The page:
“In the medical world through HIPPA, we sometimes call it a security risk assessment,” explains Jarrell. “We act as malicious attackers and see all the different ways to break into the system. Not only email phishing, but also physically. Standing outside their building, they Check if you can connect to their wireless routers, their wireless network access points, and from there, see if some of their hardware is available in their office. Physically in their building. Go in and see if you can see the data that way, or if you can connect the thumbdrive to your computer. We have different ways to access any information that the client wants to try to access. I’m testing everything. “

Jarrell says it’s from an external perspective, but you also need to consider an internal perspective.

“It’s all devices owned or controlled by each device, each computer, each cell phone, printer, Google Chrome, Chrome Stick, and its organization or company once we get inside and have access to the network. There are various weaknesses in every hardware device when you access it, “he said. “It also features the software platform, a very sophisticated and dynamic data management tool, but it’s one of the most intuitive and user-friendly interfaces I’ve ever seen.”

Jarrell states that it helps many local businesses manage their own IT security policies and best practices.

NACS has a range of cybersecurity training.

“You can’t really wage a cyber war for fear of losing your connected infrastructure, servers, and computers,” he said. “There are many features in our cybersecurity training range, and what really stands out is the active equivalent of cyber-malicious software, which is the equivalent of an atomic bomb in the cybersecurity training range. You can do it without compromising your company’s infrastructure. Everyone can work as if nothing had happened. There are some modern scenarios that are very realistic for today’s cyberattacks. “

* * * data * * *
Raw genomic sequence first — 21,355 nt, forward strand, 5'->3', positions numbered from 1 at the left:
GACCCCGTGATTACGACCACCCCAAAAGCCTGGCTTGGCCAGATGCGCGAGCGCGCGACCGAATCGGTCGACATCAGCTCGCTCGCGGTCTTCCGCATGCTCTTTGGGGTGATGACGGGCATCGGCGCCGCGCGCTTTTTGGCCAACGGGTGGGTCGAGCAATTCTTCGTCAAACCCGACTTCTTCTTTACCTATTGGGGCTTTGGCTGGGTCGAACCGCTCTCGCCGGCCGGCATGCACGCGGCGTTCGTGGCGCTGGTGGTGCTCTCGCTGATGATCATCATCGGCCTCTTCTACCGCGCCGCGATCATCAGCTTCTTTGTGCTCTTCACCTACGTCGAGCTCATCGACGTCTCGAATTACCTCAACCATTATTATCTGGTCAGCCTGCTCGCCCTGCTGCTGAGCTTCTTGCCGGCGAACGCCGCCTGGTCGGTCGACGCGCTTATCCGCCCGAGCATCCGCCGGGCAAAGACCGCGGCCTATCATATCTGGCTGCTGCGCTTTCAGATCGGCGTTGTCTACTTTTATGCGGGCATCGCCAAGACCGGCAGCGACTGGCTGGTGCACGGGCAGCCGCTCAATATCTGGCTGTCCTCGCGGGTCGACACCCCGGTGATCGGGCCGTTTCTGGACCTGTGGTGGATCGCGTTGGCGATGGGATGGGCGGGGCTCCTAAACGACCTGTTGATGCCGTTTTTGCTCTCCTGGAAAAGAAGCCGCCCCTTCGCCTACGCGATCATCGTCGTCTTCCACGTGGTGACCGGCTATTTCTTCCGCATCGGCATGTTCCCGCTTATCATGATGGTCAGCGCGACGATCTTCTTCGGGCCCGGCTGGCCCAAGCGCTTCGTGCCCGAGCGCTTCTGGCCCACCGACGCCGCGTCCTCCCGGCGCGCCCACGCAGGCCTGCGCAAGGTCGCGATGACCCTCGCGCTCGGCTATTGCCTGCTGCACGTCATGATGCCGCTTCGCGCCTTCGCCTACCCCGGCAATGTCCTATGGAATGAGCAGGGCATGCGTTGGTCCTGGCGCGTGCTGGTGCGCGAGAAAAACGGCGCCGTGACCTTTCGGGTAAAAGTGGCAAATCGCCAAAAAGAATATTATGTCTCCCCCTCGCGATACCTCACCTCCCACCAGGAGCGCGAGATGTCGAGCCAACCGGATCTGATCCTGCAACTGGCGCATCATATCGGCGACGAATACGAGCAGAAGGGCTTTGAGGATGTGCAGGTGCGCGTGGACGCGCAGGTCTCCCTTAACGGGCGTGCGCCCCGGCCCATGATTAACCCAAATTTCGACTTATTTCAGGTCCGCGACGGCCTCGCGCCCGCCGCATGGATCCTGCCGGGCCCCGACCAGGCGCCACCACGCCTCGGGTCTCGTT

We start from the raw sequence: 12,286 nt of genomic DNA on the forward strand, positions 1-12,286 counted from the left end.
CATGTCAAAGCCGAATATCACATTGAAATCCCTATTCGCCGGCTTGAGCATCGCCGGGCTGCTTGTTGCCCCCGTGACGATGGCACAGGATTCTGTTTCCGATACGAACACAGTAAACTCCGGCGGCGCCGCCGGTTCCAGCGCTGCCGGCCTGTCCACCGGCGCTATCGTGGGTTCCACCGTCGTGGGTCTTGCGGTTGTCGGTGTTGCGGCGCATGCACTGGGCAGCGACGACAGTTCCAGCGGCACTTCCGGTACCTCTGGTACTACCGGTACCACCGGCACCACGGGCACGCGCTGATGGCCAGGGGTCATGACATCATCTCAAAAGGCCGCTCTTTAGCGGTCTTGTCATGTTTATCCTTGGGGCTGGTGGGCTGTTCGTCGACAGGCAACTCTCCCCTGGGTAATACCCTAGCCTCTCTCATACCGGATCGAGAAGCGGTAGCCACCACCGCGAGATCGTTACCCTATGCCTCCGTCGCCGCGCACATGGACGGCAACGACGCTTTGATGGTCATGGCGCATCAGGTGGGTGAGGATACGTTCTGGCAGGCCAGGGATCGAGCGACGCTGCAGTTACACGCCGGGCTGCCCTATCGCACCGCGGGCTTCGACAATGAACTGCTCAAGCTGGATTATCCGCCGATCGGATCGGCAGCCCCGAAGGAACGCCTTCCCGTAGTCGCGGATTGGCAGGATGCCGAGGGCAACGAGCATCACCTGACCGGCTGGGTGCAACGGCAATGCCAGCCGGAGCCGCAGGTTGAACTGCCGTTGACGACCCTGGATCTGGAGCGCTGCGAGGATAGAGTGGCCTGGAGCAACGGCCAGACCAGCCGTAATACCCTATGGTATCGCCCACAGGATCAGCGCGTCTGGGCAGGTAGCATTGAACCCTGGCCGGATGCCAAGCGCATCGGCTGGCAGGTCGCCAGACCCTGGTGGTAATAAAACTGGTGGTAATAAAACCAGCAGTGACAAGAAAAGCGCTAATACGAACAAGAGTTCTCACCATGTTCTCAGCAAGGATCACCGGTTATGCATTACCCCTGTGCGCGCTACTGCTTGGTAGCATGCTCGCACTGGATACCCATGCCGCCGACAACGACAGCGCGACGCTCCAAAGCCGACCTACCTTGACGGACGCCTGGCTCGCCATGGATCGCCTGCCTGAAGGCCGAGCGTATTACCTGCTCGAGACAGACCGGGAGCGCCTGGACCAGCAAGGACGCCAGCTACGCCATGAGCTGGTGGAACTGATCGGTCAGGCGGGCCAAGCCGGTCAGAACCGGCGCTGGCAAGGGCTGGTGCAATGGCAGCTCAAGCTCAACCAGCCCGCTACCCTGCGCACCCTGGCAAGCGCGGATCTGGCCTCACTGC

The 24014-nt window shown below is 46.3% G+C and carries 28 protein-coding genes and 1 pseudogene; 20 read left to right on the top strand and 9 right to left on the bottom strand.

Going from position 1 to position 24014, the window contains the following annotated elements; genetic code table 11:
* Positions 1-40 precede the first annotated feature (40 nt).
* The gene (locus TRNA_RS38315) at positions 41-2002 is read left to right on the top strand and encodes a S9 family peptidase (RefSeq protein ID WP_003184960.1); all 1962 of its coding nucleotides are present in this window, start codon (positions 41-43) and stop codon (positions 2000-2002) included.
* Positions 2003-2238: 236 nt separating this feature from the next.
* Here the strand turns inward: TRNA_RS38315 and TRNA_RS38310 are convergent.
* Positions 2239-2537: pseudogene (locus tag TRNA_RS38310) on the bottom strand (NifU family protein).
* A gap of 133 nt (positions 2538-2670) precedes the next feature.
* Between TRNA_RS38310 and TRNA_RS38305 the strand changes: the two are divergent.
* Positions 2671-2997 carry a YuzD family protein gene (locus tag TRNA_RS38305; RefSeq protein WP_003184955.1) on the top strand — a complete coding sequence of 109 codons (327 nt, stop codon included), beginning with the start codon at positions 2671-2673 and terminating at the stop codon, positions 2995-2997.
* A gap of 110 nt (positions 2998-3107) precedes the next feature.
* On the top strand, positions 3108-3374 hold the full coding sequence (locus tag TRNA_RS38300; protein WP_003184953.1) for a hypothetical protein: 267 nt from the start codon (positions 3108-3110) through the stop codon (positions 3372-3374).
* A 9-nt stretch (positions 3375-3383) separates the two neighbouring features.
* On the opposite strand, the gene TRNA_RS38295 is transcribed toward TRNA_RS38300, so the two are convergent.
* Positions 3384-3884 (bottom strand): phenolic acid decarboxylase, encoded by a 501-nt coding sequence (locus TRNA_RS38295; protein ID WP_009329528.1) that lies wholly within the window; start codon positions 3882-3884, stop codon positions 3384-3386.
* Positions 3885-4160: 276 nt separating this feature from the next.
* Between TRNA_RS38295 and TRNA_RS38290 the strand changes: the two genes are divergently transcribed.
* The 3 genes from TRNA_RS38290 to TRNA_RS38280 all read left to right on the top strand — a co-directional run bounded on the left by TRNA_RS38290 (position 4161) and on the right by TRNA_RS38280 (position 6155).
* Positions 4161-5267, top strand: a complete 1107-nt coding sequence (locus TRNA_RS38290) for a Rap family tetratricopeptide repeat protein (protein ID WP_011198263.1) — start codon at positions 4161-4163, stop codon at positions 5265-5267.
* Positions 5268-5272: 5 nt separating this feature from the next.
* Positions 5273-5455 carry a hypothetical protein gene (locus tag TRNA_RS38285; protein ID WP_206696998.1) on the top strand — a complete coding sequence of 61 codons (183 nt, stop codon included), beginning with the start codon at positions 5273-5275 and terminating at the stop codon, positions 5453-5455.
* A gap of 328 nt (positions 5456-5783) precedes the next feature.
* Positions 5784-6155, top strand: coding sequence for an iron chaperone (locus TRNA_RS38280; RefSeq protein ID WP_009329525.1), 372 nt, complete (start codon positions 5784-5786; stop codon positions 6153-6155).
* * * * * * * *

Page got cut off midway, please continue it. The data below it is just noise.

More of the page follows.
Jarrell said he knew about last summer without appointing local victims of the cyberattack.

“One more thing last summer, these were big organizations in the area,” he said. “In the winter of 2019-2020, we had a small family-owned machine shop in southeastern Kentucky with about 12 employees who were victims of ransomware and closed the company altogether.”

Last year, Jarrell said he had done research and development to enable small and medium-sized businesses to provide cybersecurity services in addition to large corporations and the federal government.

“Cyber ​​attacks can ruin a company or organization,” says Jarrell. “They were able to literally pay the ransom to make them go bankrupt. Our service helped us find all the ways they could be abused, and then we told them they had those problems and We can help you fix your concerns. “

According to experts, a cyberattack in the Colonial Pipeline should be a wake-up call for all

Source link According to experts, a cyberattack in the Colonial Pipeline should be a wake-up call for all